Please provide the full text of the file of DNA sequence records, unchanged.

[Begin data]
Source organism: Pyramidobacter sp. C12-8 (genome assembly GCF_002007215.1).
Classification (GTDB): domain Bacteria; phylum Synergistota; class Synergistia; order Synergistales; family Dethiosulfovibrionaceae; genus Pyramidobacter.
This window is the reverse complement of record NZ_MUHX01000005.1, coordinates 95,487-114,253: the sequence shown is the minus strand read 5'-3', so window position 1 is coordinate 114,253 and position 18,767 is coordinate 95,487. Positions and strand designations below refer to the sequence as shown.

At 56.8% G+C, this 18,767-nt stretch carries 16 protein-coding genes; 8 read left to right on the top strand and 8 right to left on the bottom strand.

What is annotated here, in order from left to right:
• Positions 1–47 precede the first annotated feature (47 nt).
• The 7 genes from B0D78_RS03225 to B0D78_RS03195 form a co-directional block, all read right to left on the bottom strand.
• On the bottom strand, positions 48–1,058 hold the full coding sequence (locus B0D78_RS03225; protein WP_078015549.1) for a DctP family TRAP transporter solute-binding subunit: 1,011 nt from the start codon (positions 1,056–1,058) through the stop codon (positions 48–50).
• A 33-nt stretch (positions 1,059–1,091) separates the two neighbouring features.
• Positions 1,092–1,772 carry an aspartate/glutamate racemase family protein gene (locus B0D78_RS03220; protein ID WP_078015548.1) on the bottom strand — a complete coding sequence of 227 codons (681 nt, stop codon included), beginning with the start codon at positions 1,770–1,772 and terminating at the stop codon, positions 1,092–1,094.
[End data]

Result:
Source organism: Pyramidobacter sp. C12-8 (genome assembly GCF_002007215.1).
Classification (GTDB): domain Bacteria; phylum Synergistota; class Synergistia; order Synergistales; family Dethiosulfovibrionaceae; genus Pyramidobacter.
This window is the reverse complement of record NZ_MUHX01000005.1, coordinates 95,487-114,253: the sequence shown is the minus strand read 5'-3', so window position 1 is coordinate 114,253 and position 18,767 is coordinate 95,487. Positions and strand designations below refer to the sequence as shown.

At 56.8% G+C, this 18,767-nt stretch carries 16 protein-coding genes; 8 read left to right on the top strand and 8 right to left on the bottom strand.

What is annotated here, in order from left to right:
• Positions 1–47 precede the first annotated feature (47 nt).
• The 7 genes from B0D78_RS03225 to B0D78_RS03195 form a co-directional block, all read right to left on the bottom strand.
• On the bottom strand, positions 48–1,058 hold the full coding sequence (locus B0D78_RS03225; protein WP_078015549.1) for a DctP family TRAP transporter solute-binding subunit: 1,011 nt from the start codon (positions 1,056–1,058) through the stop codon (positions 48–50).
• A 33-nt stretch (positions 1,059–1,091) separates the two neighbouring features.
• Positions 1,092–1,772 carry an aspartate/glutamate racemase family protein gene (locus B0D78_RS03220; protein ID WP_078015548.1) on the bottom strand — a complete coding sequence of 227 codons (681 nt, stop codon included), beginning with the start codon at positions 1,770–1,772 and terminating at the stop codon, positions 1,092–1,094.